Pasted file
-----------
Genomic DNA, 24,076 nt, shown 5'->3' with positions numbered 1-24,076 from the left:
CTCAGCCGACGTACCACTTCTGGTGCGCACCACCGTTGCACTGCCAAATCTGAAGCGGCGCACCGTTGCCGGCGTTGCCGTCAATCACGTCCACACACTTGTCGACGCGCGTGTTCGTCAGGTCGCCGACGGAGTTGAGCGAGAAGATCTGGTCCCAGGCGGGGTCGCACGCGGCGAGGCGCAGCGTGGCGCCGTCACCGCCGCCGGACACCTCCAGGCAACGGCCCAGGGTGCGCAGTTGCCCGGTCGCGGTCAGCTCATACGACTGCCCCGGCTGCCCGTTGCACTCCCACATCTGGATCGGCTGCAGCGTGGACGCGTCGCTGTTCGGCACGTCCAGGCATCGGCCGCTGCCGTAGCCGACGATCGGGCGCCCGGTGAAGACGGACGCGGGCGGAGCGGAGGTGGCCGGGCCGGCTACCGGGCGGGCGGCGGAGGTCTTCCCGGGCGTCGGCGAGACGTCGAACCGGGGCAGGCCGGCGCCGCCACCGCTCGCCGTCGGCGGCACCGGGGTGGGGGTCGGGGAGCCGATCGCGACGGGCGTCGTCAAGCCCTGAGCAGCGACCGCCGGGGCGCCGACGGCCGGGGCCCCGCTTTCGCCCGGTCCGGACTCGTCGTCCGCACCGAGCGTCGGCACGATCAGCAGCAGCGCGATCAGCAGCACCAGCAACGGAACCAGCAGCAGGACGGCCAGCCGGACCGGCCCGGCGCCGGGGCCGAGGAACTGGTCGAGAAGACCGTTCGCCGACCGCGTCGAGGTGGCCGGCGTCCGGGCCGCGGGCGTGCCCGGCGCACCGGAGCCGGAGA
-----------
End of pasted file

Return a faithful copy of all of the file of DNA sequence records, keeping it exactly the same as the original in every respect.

Genomic DNA, 24,076 nt, shown 5'->3' with positions numbered 1-24,076 from the left:
CTCAGCCGACGTACCACTTCTGGTGCGCACCACCGTTGCACTGCCAAATCTGAAGCGGCGCACCGTTGCCGGCGTTGCCGTCAATCACGTCCACACACTTGTCGACGCGCGTGTTCGTCAGGTCGCCGACGGAGTTGAGCGAGAAGATCTGGTCCCAGGCGGGGTCGCACGCGGCGAGGCGCAGCGTGGCGCCGTCACCGCCGCCGGACACCTCCAGGCAACGGCCCAGGGTGCGCAGTTGCCCGGTCGCGGTCAGCTCATACGACTGCCCCGGCTGCCCGTTGCACTCCCACATCTGGATCGGCTGCAGCGTGGACGCGTCGCTGTTCGGCACGTCCAGGCATCGGCCGCTGCCGTAGCCGACGATCGGGCGCCCGGTGAAGACGGACGCGGGCGGAGCGGAGGTGGCCGGGCCGGCTACCGGGCGGGCGGCGGAGGTCTTCCCGGGCGTCGGCGAGACGTCGAACCGGGGCAGGCCGGCGCCGCCACCGCTCGCCGTCGGCGGCACCGGGGTGGGGGTCGGGGAGCCGATCGCGACGGGCGTCGTCAAGCCCTGAGCAGCGACCGCCGGGGCGCCGACGGCCGGGGCCCCGCTTTCGCCCGGTCCGGACTCGTCGTCCGCACCGAGCGTCGGCACGATCAGCAGCAGCGCGATCAGCAGCACCAGCAACGGAACCAGCAGCAGGACGGCCAGCCGGACCGGCCCGGCGCCGGGGCCGAGGAACTGGTCGAGAAGACCGTTCGCCGACCGCGTCGAGGTGGCCGGCGTCCGGGCCGCGGGCGTGCCCGGCGCACCGGAGCCGGAGA